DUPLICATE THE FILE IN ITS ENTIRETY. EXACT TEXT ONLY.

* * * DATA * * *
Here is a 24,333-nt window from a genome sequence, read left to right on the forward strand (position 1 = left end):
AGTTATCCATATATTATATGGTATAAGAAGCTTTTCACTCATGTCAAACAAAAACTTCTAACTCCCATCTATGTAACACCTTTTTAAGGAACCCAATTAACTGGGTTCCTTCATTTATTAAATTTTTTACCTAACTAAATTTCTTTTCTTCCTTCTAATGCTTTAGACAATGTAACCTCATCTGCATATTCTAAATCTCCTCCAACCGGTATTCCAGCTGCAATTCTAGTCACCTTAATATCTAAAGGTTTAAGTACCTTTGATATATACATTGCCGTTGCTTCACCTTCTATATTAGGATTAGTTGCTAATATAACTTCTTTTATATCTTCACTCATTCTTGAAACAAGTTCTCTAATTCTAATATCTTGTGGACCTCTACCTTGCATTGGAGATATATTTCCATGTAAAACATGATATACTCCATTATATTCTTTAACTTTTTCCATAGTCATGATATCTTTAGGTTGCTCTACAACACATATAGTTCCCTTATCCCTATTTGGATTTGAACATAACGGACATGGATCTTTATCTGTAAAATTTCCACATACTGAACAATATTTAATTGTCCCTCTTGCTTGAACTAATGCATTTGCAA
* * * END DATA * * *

Here is a 24,333-nt window from a genome sequence, read left to right on the forward strand (position 1 = left end):
AGTTATCCATATATTATATGGTATAAGAAGCTTTTCACTCATGTCAAACAAAAACTTCTAACTCCCATCTATGTAACACCTTTTTAAGGAACCCAATTAACTGGGTTCCTTCATTTATTAAATTTTTTACCTAACTAAATTTCTTTTCTTCCTTCTAATGCTTTAGACAATGTAACCTCATCTGCATATTCTAAATCTCCTCCAACCGGTATTCCAGCTGCAATTCTAGTCACCTTAATATCTAAAGGTTTAAGTACCTTTGATATATACATTGCCGTTGCTTCACCTTCTATATTAGGATTAGTTGCTAATATAACTTCTTTTATATCTTCACTCATTCTTGAAACAAGTTCTCTAATTCTAATATCTTGTGGACCTCTACCTTGCATTGGAGATATATTTCCATGTAAAACATGATATACTCCATTATATTCTTTAACTTTTTCCATAGTCATGATATCTTTAGGTTGCTCTACAACACATATAGTTCCCTTATCCCTATTTGGATTTGAACATAACGGACATGGATCTTTATCTGTAAAATTTCCACATACTGAACAATATTTAATTGTCCCTCTTGCTTGAACTAATGCATTTGCAA